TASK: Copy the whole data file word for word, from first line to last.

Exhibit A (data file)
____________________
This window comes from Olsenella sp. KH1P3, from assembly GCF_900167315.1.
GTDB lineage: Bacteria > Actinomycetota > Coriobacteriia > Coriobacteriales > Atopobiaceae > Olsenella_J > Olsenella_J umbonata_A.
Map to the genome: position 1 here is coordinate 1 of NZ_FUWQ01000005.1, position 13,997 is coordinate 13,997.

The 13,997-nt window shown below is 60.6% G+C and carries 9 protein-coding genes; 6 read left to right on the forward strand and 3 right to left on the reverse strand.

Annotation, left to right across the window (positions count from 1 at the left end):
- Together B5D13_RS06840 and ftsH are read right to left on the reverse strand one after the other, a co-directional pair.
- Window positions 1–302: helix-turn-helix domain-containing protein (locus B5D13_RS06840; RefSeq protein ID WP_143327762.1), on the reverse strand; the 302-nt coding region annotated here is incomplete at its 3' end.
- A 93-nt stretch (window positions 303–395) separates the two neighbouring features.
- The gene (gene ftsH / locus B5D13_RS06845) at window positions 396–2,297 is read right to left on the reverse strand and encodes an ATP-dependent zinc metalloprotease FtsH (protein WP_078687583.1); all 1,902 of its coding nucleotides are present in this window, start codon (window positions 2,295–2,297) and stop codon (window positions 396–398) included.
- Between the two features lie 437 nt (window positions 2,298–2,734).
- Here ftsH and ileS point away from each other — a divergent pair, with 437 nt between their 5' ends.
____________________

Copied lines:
This window comes from Olsenella sp. KH1P3, from assembly GCF_900167315.1.
GTDB lineage: Bacteria > Actinomycetota > Coriobacteriia > Coriobacteriales > Atopobiaceae > Olsenella_J > Olsenella_J umbonata_A.
Map to the genome: position 1 here is coordinate 1 of NZ_FUWQ01000005.1, position 13,997 is coordinate 13,997.

The 13,997-nt window shown below is 60.6% G+C and carries 9 protein-coding genes; 6 read left to right on the forward strand and 3 right to left on the reverse strand.

Annotation, left to right across the window (positions count from 1 at the left end):
- Together B5D13_RS06840 and ftsH are read right to left on the reverse strand one after the other, a co-directional pair.
- Window positions 1–302: helix-turn-helix domain-containing protein (locus B5D13_RS06840; RefSeq protein ID WP_143327762.1), on the reverse strand; the 302-nt coding region annotated here is incomplete at its 3' end.
- A 93-nt stretch (window positions 303–395) separates the two neighbouring features.
- The gene (gene ftsH / locus B5D13_RS06845) at window positions 396–2,297 is read right to left on the reverse strand and encodes an ATP-dependent zinc metalloprotease FtsH (protein WP_078687583.1); all 1,902 of its coding nucleotides are present in this window, start codon (window positions 2,295–2,297) and stop codon (window positions 396–398) included.
- Between the two features lie 437 nt (window positions 2,298–2,734).
- Here ftsH and ileS point away from each other — a divergent pair, with 437 nt between their 5' ends.